In Connecticut, psychiatric patients can still be given shock treatments against their will.
In fact, electroconvulsive therapy is a standard medical practice in the United States and around the world — despite the risks of permanent brain damage or worse.
Positives … and negatives
The use of electric shocks to the brain to temporarily arrest various disorders, ranging from depression to catatonia and schizophrenia, has been around for 80 years.
It was first used successfully on a patient in a Roman hospital, and went on to become a standard procedure in hospitals around the world.
ECT was so common that it was often administered on an outpatient basis, and was purportedly seen as little more frightening than a painful dental procedure.
Yet in its early years, before anesthetics were applied properly, ECT caused extreme convulsions and bone fractures.
Nazi doctors used it to euthanize mental patients.
Homosexuality, considered a mental disorder, was “treated” with it.
Yet shock treatments came to cement its reputation as a backward and barbaric practice through its portrayal in the movie “One Flew Over the Cuckoo’s Nest,” where an unruly patient played by Jack Nicholson is repeatedly punished with electric shocks.
But in recent decades, ECT has been largely redeemed in the United States and United Kingdom — and many patients routinely approve it to treat their own disorders.
Sometimes, however, the patients are not so willing.
In Britain, a 57-year-old woman suffering from “catatonic” depression died after shock treatment caused heart failure.
A more prominent case made headlines last year in Connecticut.
A “John Doe,” whose parents were acting as his conservators, was given electroconvulsive therapy against his will.
So the man turned to a nonprofit legal service for help.
According to the Connecticut Post, Gina Teixeira of the Connecticut Legal Rights Project said that the man “obviously was sophisticated enough to contact me and ask me to file an appeal,” stating that he is “really scared” of the treatment and its effects.
Yet the Connecticut Attorney General intervened on behalf of the Bridgeport facility that had ordered the recurring ECT treatments, and the patient received the first round of shock treatments in mid-May 2019.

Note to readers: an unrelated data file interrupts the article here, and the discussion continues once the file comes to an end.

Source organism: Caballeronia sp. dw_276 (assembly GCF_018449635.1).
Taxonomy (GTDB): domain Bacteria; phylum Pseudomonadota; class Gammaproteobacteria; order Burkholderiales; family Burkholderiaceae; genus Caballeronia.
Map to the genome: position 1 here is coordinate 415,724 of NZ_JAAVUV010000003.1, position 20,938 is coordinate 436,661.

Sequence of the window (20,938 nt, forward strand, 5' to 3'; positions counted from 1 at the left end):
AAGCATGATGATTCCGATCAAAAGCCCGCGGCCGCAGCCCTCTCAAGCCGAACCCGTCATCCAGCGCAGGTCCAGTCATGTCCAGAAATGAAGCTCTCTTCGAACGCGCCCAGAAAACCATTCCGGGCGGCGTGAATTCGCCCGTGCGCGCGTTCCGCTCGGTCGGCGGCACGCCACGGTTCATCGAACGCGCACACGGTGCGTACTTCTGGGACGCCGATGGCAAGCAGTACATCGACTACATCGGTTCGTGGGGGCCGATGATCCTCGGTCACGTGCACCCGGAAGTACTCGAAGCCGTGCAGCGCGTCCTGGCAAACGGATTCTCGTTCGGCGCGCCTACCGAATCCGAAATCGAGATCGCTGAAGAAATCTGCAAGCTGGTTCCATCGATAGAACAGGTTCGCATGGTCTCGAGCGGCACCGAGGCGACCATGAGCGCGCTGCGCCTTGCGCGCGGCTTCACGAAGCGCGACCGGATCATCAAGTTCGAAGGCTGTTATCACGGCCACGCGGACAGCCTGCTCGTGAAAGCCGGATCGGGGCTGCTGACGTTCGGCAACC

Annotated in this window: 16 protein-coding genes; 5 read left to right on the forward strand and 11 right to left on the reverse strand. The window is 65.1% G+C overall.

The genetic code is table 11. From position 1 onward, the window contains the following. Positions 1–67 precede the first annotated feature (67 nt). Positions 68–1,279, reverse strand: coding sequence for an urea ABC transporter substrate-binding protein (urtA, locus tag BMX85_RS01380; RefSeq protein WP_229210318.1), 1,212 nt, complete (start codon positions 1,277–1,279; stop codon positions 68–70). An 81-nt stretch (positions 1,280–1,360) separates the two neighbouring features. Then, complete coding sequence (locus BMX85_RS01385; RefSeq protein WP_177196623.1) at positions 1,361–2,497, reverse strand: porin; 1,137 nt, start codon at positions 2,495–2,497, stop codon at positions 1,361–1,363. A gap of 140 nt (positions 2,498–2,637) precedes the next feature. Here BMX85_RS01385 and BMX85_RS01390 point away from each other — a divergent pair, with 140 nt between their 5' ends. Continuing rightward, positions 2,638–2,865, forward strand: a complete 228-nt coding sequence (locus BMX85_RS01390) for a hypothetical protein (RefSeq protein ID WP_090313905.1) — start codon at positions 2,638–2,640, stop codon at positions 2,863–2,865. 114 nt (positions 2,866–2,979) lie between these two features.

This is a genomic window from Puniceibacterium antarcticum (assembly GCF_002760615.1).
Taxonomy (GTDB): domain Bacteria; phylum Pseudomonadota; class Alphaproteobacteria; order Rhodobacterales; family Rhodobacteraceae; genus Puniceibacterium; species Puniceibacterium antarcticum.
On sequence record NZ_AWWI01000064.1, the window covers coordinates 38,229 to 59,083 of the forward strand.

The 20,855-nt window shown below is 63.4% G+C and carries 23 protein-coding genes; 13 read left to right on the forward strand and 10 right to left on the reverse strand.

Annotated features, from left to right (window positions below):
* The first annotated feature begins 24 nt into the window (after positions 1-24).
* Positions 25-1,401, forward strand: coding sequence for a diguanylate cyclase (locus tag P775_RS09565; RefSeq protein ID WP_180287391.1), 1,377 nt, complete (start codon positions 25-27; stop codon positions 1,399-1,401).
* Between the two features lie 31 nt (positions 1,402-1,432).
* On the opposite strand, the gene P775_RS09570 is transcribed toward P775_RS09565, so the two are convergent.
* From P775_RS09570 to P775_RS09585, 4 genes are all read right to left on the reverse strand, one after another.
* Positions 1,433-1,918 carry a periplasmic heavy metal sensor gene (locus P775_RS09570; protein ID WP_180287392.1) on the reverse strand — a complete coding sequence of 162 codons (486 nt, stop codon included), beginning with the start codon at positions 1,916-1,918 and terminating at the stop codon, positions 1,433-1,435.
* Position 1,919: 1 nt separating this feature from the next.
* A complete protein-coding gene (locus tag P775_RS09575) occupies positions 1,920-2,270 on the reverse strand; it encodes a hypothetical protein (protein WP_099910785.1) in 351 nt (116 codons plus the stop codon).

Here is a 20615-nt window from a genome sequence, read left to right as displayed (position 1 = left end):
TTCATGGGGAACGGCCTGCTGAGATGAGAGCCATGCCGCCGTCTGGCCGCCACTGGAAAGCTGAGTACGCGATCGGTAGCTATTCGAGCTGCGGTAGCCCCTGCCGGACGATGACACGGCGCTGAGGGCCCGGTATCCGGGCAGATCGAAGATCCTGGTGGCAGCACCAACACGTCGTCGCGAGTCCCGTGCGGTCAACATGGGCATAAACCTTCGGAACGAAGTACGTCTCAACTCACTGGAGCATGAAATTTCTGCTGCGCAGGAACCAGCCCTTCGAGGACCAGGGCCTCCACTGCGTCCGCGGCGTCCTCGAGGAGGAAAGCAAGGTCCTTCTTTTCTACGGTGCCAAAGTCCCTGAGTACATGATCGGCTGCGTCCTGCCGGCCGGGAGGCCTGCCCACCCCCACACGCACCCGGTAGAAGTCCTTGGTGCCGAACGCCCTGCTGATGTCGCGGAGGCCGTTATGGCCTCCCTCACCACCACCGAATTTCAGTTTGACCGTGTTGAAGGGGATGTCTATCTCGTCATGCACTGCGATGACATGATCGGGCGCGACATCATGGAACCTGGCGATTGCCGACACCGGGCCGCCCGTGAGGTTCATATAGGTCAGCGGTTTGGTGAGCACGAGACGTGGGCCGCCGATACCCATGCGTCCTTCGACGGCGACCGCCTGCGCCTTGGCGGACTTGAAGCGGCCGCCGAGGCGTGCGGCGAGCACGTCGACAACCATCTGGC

Teixeira was then able to halt further treatment after telling a judge that the facility failed to get approval from a medical panel, as required by law.
As this case faded from the headlines, another debacle arose in Connecticut.
This one involves a woman who was confined “against her will” in a government psychiatric ward for five years, undergoing electro-convulsive treatment involuntarily around 500 times.
While Teixeira was able to get a court order to stop the shock therapy, Connecticut law allows the facility to petition every 45 days to renew the shock treatments.
The ECT industry
An op-ed in Reason magazine also noted that an extensive review of scientific studies of ECT concluded that the risks of shock treatments could not justify its usage.
Yet across the country, many states still permit involuntary electroshock treatments, requiring physician approval and a court order that according to the Minnesota City Pages is more of a “bureaucratic formality” than any sort of “serious deliberation.”
Anti-ECT advocates such as Connecticut’s Teixeria say that alternative treatments, such as psychiatric medication, get overlooked in these situations.
Critics say that the ECT industry — which generates $1.8 billion in costs annually, half of which is covered by Medicare — enriches itself by exploiting these weak constraints.
In fact, one of the few legal constraints on the industry in the United States appears to be a 2018 ruling in a class-action lawsuit against companies that make ECT machines.
The ruling has resulted in one such company, Somatics, adding a warning in the manual for its ECT machines: “in rare cases, patients may experience … permanent brain damage.”